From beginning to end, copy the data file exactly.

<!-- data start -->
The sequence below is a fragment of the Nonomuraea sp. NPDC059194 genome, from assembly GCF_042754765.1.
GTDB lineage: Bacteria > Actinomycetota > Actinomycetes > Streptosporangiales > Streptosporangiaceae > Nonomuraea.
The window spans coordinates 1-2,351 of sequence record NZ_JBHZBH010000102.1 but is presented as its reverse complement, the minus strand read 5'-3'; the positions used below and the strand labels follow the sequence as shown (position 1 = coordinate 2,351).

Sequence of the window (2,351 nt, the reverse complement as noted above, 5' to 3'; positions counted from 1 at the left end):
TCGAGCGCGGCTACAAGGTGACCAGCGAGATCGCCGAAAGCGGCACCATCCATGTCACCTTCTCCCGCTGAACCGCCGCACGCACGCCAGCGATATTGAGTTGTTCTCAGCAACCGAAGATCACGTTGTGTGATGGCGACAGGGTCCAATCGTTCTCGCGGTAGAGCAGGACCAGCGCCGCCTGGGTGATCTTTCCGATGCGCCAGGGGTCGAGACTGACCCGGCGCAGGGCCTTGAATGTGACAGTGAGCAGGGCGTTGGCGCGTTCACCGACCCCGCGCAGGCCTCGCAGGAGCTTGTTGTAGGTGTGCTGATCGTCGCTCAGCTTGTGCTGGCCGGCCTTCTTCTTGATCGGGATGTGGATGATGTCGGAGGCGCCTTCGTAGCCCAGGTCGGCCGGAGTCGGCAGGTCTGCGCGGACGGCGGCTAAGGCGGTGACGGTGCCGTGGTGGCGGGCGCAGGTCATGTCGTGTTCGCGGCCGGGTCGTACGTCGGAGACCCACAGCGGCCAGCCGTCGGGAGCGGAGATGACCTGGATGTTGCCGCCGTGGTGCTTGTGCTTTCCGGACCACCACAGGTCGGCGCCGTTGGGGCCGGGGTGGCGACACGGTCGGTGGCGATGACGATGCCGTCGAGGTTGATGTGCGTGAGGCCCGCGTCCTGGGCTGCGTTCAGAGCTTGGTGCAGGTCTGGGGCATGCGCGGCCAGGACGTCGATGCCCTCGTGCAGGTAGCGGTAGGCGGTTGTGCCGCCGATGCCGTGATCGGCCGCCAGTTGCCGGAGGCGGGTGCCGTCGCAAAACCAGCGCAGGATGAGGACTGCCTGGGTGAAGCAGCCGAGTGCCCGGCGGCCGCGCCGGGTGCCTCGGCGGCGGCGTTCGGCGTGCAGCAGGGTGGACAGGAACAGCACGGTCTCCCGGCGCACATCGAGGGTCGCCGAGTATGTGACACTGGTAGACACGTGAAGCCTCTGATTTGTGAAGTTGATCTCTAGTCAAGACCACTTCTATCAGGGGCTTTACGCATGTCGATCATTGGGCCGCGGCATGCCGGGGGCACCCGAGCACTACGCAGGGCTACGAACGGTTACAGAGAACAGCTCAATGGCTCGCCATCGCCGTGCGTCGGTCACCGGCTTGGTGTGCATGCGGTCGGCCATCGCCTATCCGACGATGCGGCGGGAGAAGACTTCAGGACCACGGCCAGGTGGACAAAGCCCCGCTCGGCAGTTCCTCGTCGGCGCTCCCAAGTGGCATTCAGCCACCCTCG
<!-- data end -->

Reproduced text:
The sequence below is a fragment of the Nonomuraea sp. NPDC059194 genome, from assembly GCF_042754765.1.
GTDB lineage: Bacteria > Actinomycetota > Actinomycetes > Streptosporangiales > Streptosporangiaceae > Nonomuraea.
The window spans coordinates 1-2,351 of sequence record NZ_JBHZBH010000102.1 but is presented as its reverse complement, the minus strand read 5'-3'; the positions used below and the strand labels follow the sequence as shown (position 1 = coordinate 2,351).

Sequence of the window (2,351 nt, the reverse complement as noted above, 5' to 3'; positions counted from 1 at the left end):
TCGAGCGCGGCTACAAGGTGACCAGCGAGATCGCCGAAAGCGGCACCATCCATGTCACCTTCTCCCGCTGAACCGCCGCACGCACGCCAGCGATATTGAGTTGTTCTCAGCAACCGAAGATCACGTTGTGTGATGGCGACAGGGTCCAATCGTTCTCGCGGTAGAGCAGGACCAGCGCCGCCTGGGTGATCTTTCCGATGCGCCAGGGGTCGAGACTGACCCGGCGCAGGGCCTTGAATGTGACAGTGAGCAGGGCGTTGGCGCGTTCACCGACCCCGCGCAGGCCTCGCAGGAGCTTGTTGTAGGTGTGCTGATCGTCGCTCAGCTTGTGCTGGCCGGCCTTCTTCTTGATCGGGATGTGGATGATGTCGGAGGCGCCTTCGTAGCCCAGGTCGGCCGGAGTCGGCAGGTCTGCGCGGACGGCGGCTAAGGCGGTGACGGTGCCGTGGTGGCGGGCGCAGGTCATGTCGTGTTCGCGGCCGGGTCGTACGTCGGAGACCCACAGCGGCCAGCCGTCGGGAGCGGAGATGACCTGGATGTTGCCGCCGTGGTGCTTGTGCTTTCCGGACCACCACAGGTCGGCGCCGTTGGGGCCGGGGTGGCGACACGGTCGGTGGCGATGACGATGCCGTCGAGGTTGATGTGCGTGAGGCCCGCGTCCTGGGCTGCGTTCAGAGCTTGGTGCAGGTCTGGGGCATGCGCGGCCAGGACGTCGATGCCCTCGTGCAGGTAGCGGTAGGCGGTTGTGCCGCCGATGCCGTGATCGGCCGCCAGTTGCCGGAGGCGGGTGCCGTCGCAAAACCAGCGCAGGATGAGGACTGCCTGGGTGAAGCAGCCGAGTGCCCGGCGGCCGCGCCGGGTGCCTCGGCGGCGGCGTTCGGCGTGCAGCAGGGTGGACAGGAACAGCACGGTCTCCCGGCGCACATCGAGGGTCGCCGAGTATGTGACACTGGTAGACACGTGAAGCCTCTGATTTGTGAAGTTGATCTCTAGTCAAGACCACTTCTATCAGGGGCTTTACGCATGTCGATCATTGGGCCGCGGCATGCCGGGGGCACCCGAGCACTACGCAGGGCTACGAACGGTTACAGAGAACAGCTCAATGGCTCGCCATCGCCGTGCGTCGGTCACCGGCTTGGTGTGCATGCGGTCGGCCATCGCCTATCCGACGATGCGGCGGGAGAAGACTTCAGGACCACGGCCAGGTGGACAAAGCCCCGCTCGGCAGTTCCTCGTCGGCGCTCCCAAGTGGCATTCAGCCACCCTCG